which have the largest factions in the current Duma. Grushin said his
data is consistent with other recent polls carried out by respected
firms. Clearing the 5% barrier will be crucial, since half of the State
Duma's 450 seats will be allocated from party lists and they will be
divided only among those parties that gain at least 5% support
nationwide. -- Laura Belin

COMMUNISTS FIRST TO RECEIVE CAMPAIGN FUNDS FROM ELECTORAL COMMISSION.
The Central Electoral Commission allocated 80 million rubles ($18,000)
in campaign funds to the Communist Party, Radio Rossii reported on 9
October. Under the law on parliamentary elections, the commission must
grant equal funds for campaign agitation to all electoral associations
registered to appear on the party-list ballot (for which at least
200,000 signatures are required). The Communists were the first party to
submit a valid petition to the commission. -- Laura Belin

IMPLEMENTATION OF CHECHEN MILITARY AGREEMENT SUSPENDED. The disarmament
of the Chechen militants and the withdrawal of Russian troops was
indefinitely suspended on 9 October following the attempted
assassination of federal forces commander Lt. Gen. Anatolii Romanov on 6
October, Russian media reported. Also on 9 October, the Russian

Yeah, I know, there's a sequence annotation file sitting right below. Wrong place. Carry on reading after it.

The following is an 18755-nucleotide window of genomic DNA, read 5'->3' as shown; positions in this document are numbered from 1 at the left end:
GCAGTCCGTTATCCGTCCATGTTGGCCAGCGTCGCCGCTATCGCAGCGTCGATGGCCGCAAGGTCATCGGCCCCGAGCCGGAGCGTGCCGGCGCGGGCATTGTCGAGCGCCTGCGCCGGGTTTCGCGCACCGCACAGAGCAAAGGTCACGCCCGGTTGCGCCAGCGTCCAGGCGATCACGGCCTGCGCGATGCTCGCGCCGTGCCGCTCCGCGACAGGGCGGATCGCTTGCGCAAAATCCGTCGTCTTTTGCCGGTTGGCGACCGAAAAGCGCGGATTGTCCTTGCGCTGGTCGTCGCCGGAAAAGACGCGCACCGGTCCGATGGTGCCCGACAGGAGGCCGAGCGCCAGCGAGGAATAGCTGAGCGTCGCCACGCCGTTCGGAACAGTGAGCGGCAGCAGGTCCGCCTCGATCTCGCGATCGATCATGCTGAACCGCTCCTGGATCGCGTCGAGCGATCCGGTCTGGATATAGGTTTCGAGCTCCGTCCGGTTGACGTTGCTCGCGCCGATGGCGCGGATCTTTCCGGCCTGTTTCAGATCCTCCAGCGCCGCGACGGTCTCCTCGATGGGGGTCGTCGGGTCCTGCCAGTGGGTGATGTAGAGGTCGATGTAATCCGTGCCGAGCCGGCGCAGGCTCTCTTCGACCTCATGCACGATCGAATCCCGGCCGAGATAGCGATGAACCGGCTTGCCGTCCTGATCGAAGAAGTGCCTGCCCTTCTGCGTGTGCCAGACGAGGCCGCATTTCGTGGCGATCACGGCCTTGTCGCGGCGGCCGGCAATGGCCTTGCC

delegation to the special observer commission that monitors compliance
with the 30 July disarmament and withdrawal agreement demanded that the
Chechen side apprehend the would-be assassin. Meanwhile, Moscow's top
leaders in charge of the Chechen situation are all reportedly in favor
of a state of emergency, as are pro-Moscow Chechen leaders Umar
Avturkhanov and Salambek Khadzhiev; the pro-Dudaev faction, including
Chechen delegation head Aslan Maskhadov, reject it. In other news, OSCE
mission head Sandor Meszaros said the mission's personnel will probably
be reduced following a 6 October grenade attack on it, Interfax reported
on 9 October. -- Liz Fuller

CZECH REPUBLIC AND POLAND MAY BE TARGETED WITH NUCLEAR WEAPONS. Quoting
an anonymous officer from the Main Operations Directorate of the Russian
General Staff, Nezavisimaya gazeta reported on 7 October that Russia
might target Poland and the Czech Republic with nuclear weapons should
those countries join NATO. The newspaper said that this move is among
possible responses to NATO expansion currently being prepared by the